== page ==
Some work is already under way. We know what the key elements of a new energy strategy might be like. We know what the Department of Agriculture's levels of ambition are for climate change and green growth. We know what the Department of Education's priorities are in relation to children and young people, and so it goes on for all of the Departments. We also, then, need to look at the Programme for Government and how some of its outcomes get joined up as part of the recovery. I know that that all sounds like good Civil Service stuff, but the task force will not be delivering; it will try to pull together, in a coherent way, all those various elements that Northern Ireland is going to need in order to recover. That will include really big challenges, such as health service recovery. We know some of the big issues that that Department is facing.
The Departments have reshaped themselves and they have reprioritised people and
initiatives, and then the forward look, aligned to the Programme for Government and to some of those other priority areas that are going to need a focus, like the high street task force. It is about looking at a glide-path exit from the pandemic and, then, a pathway forward. That is being worked on this afternoon. I would love to be able to dip into the meeting, find out where they are, and be able to share that with you. Hopefully, within the next couple of weeks, it is something that we would be able to share with you in a bit more detail.
The Chairperson (Mr McGrath): I appreciate that response. I know that you made a certain acknowledgement to it there. However — I absolutely do not mean this as an insult, so, please, do not take it as one — someone whose high street business is on its knees could have listened to that answer and said, "But how does that help me? You said loads there, but I do not actually know what it means". I think that the Committee may have a role in trying to decode "We are aligning with the Programme for Government", "We are looking at long-term strategies", and "We are looking at redevelopment". The issue for a lot of high street retail businesses specifically is that they do not know whether they will be able to open their doors again next week or next month. It is important that this takes place quickly. I am just a little concerned, but I will hold my reservations for another month or so. The high street task force seems like something that a lot of other outside agencies can come to, get involved in and work with, but it seems to be saying, "No; we need to pause a little bit and pass that over to a COVID task force", and then the COVID task force is saying, "We need to look at the medium and long term". It is about making sure that there is some action and delivery on the ground as quickly as possible. That is what businesses see. If they see a wee bit of action, they will get a bit of comfort. I did not mean that as harshly as it may have sounded. I just wanted to say that.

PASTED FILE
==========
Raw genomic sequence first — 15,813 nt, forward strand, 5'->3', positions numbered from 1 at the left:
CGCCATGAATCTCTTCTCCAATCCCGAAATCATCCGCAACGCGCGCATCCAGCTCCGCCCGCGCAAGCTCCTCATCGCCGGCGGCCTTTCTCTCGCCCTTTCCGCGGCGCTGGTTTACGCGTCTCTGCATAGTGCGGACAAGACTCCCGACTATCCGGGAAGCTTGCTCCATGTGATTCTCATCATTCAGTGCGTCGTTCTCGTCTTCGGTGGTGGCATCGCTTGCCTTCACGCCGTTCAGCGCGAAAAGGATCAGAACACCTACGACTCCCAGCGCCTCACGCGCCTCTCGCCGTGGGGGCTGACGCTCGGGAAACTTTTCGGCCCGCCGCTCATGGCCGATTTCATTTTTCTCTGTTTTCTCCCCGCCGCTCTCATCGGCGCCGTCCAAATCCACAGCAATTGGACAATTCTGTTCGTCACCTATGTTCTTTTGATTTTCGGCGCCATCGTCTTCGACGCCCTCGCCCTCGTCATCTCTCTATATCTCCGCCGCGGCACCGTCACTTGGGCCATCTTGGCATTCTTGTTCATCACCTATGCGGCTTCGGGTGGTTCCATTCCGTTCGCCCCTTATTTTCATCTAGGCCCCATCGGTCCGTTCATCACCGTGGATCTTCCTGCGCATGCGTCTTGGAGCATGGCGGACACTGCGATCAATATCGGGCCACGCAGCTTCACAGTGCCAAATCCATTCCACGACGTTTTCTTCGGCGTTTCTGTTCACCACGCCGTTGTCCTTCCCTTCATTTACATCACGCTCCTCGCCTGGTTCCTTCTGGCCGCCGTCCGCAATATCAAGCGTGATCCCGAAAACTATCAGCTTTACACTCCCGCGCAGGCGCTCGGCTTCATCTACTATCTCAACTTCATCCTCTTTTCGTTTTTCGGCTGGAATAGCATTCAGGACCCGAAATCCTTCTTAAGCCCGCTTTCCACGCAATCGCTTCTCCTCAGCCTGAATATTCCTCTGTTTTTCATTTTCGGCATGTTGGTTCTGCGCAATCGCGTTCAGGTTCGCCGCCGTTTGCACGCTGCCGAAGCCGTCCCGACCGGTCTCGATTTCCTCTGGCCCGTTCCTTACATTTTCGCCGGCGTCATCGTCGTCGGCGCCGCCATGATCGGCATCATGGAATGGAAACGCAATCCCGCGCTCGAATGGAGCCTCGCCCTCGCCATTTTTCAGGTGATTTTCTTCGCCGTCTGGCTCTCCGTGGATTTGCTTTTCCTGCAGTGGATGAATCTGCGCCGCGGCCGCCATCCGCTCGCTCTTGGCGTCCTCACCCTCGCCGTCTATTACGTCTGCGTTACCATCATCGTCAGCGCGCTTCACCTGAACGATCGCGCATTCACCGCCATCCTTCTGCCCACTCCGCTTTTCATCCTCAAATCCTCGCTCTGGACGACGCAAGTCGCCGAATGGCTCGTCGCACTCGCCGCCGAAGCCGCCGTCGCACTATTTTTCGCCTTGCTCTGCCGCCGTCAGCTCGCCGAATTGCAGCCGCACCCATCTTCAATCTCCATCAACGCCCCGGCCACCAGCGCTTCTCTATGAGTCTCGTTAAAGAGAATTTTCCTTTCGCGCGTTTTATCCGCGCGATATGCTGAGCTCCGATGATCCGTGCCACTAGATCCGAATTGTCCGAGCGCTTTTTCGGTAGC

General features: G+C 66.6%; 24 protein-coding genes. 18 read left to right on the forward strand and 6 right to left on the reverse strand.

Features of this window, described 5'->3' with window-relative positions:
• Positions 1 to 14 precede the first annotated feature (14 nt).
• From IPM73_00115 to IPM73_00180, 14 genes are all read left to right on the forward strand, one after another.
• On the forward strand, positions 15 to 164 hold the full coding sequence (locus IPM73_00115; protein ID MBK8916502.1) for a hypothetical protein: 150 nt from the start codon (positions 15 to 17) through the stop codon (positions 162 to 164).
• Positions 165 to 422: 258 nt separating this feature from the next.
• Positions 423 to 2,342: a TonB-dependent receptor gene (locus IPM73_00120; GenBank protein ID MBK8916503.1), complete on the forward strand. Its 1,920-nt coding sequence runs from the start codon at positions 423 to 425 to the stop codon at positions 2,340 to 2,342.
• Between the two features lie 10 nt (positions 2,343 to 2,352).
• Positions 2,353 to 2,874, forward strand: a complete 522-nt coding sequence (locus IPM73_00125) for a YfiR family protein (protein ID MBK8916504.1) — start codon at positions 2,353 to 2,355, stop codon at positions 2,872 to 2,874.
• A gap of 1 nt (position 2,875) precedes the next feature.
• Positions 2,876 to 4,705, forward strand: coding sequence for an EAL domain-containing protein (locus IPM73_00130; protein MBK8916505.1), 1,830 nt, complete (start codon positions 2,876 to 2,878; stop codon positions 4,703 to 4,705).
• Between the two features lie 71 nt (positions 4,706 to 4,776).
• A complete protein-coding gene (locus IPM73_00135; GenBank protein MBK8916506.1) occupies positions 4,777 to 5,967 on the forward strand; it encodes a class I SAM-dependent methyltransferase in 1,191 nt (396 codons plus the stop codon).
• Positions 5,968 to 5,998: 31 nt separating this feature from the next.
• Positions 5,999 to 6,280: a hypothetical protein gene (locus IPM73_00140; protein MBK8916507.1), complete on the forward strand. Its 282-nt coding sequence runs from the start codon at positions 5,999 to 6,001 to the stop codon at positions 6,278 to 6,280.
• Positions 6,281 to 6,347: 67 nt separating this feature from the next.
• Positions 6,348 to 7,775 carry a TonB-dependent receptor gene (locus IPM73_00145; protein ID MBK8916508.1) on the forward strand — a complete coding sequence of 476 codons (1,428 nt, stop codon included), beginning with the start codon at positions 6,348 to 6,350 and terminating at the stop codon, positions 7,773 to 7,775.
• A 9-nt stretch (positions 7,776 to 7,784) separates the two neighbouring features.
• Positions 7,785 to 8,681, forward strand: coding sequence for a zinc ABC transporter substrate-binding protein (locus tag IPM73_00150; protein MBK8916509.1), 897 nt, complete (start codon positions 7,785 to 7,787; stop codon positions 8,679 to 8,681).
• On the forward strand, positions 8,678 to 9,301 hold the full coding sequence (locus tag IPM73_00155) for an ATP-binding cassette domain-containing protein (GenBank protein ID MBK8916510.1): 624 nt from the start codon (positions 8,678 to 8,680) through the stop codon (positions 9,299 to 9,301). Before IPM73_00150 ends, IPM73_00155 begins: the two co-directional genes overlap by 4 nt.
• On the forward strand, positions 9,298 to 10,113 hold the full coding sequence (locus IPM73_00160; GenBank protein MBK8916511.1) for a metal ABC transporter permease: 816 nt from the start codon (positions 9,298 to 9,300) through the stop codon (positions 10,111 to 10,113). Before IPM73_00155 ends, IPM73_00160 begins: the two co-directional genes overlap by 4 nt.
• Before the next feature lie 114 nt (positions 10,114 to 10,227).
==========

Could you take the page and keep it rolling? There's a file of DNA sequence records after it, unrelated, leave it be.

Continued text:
Ms Pyper: I understand that. We do know where we are with regard to the current restrictions. We know that those restrictions will be in place until 5 March. It is possible that the Executive might decide to lift those restrictions sooner. However, I think that we are pretty clear. We are having dialogue with the likes of Colin Neill from Hospitality Ulster. There is real concern from some players who, if there is a risk of them closing down again, would actually rather wait until things are clear and we are absolutely certain that we will not go back into restrictions again before they go back out, bring their staff back, start ordering stock and start opening up again. If I sound vague, it is because we are trying to balance expectations out there. There is no point in telling people that there will be lots of good stuff coming down the road, but it might be in March or April, or it might be in May or June. Do you know what I mean?